I think that they are the people I want to push myself against. Win or lose you know you’re going out there to put on your best performance. So that’s excites me at the moment, for sure.
DR: As the Tour leaves Australia, is there somewhere you’re looking forward to the most?
MF: I think everyone has the most fun when we go to Fiji. It’s sort of like camp vibes where everyone hangs out. You’re bunking in rooms together. It’s pretty awesome. I share a room with Ace [Adrian Buchan] and Parko [Joel Parkinson]. Just the stories, you know? It’s like going back to camp, You turn the lights out but everyone is still telling stories in bed. [laughs] It’s just comedy. It’s a place where everyone connects, too. We’re all eating together and surfing together, you find out a lot more about people and it brings that camaraderie back. It’s more personal for the surfers.
DR: You’ve known Owen Wright forever, was it cool watching him win [at Snapper Rocks]?
MF: Definitely. You know, I was right there when it happened. When the injury happened.
DR: At Pipeline?
MF: Yeah yeah. I was In the room when the ambulance came and when he came out of the hospital. He could barely walk. We had to pick him up and put him in the shower and stuff like that. It was pretty heavy.
Then throughout the year just kind of caught up with him… Seeing him become a dad, as well. It was really emotional. And then to see him go on and win…
Me and him had a heat together in that first event. We’re just standing there and I gave him a hug before we paddled out and I’m just overwhelmed with emotion. Like I wanted to start crying then and there. Just to see him with a jersey on was incredible. I’m so proud of how much he’s pushed himself to get back to where he is. It’s just awesome to see a friend come back from an injury like that.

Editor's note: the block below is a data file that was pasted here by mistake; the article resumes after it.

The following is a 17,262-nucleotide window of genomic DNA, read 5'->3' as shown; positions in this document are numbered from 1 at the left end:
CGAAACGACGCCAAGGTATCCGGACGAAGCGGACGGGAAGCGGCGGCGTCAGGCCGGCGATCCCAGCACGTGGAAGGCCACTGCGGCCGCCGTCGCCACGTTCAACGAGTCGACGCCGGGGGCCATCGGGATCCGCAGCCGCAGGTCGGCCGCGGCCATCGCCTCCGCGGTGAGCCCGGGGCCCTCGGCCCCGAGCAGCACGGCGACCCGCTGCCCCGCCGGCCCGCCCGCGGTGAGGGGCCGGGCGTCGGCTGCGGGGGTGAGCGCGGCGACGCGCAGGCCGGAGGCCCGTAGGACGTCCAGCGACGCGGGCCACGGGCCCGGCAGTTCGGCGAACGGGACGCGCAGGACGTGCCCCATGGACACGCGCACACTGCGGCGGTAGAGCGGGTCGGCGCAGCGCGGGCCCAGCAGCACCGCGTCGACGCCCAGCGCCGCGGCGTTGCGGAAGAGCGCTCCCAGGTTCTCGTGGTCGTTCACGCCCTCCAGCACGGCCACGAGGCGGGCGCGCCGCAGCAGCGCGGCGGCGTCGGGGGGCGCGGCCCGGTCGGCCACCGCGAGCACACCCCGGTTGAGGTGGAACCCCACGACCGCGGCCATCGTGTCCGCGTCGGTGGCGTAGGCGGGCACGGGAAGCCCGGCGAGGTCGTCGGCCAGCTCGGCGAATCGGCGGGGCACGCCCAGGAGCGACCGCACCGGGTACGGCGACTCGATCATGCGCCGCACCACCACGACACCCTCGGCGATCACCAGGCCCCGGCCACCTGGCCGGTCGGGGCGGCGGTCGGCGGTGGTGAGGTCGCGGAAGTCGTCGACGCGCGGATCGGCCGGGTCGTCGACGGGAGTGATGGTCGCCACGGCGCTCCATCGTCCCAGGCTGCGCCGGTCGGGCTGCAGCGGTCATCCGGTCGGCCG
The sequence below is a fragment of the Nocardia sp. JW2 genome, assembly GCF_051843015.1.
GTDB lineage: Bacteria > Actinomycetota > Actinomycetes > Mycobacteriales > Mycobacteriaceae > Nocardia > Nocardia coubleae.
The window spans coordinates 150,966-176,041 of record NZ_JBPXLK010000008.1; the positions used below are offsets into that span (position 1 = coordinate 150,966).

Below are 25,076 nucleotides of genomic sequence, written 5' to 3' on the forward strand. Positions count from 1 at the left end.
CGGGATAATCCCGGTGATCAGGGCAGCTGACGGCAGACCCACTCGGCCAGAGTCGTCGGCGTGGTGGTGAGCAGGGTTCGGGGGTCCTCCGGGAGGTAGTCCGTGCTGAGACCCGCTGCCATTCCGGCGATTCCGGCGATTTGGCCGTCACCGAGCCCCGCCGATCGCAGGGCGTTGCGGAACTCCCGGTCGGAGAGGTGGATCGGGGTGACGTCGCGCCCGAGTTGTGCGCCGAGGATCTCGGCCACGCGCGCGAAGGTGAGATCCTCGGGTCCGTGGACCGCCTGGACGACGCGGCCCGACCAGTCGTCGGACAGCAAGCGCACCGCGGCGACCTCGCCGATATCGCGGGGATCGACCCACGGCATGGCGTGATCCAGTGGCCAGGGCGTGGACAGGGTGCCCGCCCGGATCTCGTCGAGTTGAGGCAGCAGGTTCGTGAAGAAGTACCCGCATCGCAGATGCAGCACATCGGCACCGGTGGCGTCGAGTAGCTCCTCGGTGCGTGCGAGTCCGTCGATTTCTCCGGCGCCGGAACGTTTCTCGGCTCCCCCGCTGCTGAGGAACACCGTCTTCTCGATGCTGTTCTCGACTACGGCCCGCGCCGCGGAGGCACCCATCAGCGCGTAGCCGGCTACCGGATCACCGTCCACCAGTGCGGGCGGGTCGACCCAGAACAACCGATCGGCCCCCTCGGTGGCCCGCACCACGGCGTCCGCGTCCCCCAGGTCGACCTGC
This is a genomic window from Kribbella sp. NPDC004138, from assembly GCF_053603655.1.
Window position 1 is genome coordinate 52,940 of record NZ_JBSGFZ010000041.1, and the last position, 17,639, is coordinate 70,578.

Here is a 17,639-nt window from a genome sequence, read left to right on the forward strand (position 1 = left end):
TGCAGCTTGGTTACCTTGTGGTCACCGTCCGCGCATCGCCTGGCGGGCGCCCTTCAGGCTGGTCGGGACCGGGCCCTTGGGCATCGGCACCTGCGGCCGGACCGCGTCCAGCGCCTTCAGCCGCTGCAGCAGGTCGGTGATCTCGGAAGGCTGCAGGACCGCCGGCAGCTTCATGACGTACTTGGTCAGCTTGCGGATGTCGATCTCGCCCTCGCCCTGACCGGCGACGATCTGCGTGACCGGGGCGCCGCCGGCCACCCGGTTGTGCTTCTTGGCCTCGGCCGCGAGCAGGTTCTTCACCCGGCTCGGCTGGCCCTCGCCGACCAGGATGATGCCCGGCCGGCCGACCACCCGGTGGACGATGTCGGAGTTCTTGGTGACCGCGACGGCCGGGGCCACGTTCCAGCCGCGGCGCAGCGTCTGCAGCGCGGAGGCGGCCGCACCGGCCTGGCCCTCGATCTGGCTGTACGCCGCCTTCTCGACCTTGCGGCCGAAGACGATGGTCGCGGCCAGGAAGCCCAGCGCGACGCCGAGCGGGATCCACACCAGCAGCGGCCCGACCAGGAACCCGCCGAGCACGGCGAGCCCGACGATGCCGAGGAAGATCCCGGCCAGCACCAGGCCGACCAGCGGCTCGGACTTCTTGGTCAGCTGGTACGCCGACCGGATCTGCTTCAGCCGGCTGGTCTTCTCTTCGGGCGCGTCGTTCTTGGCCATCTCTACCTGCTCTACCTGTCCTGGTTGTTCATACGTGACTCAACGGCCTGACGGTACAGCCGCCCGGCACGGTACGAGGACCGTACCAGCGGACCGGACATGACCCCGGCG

DR: Stories like that are what supersede everything.
MF: Yeah, for sure. I’ve been traveling with Owen… I think I took him on a trip too West Aus when he was 14. He was this skinny, little string bean. We’ve been doing trips since then. Just to see him grow has been hilarious. Obviously, growing up with Parko, too. He’s been one of my best friends and rivals over the years. So you have these friendships that are bigger than the actual sport.
DR: Rip Curl’s The Search… that wave was insane.
MF: It was one of those things where a friend just showed me a picture and he was like, “I can take you there… IF you [adhere] to these rules.” I’ll do anything [laughs] I didn’t even know where we were going. He was like, “You have to fly out on this day,” and even 12 hours before I didn’t know where I was flying to or anything. And when I landed in the country I still was like, “Where are we going? North, South, East or West?” [laughs] But it was incredible. Such an awesome experience. Just to get so lost in a place that you didn’t know about, it was really really cool. To be a passenger and have no expectations. Just going off a photo. It was awesome.
DR: They said you’re the fourth or fifth person to surf that wave.
MF: I don’t know the exact number but it was very, very low. I’m so lucky. Hopefully, one day I’ll get to take friends there. Until then I’ll just go by myself. [laughs]
DR: A couple weeks and it’s back to Brazil?
MF: Yeah, a couple weeks until Brazil. Brazil is always a hard one to get motivated for. It’s at a place that I haven’t been to since my first year on Tour. So it’ll be cool to see how it has changed. Then we have the good leg: Fiji, J-Bay, Teahupo’o, then Trestles. It’ll be really fun.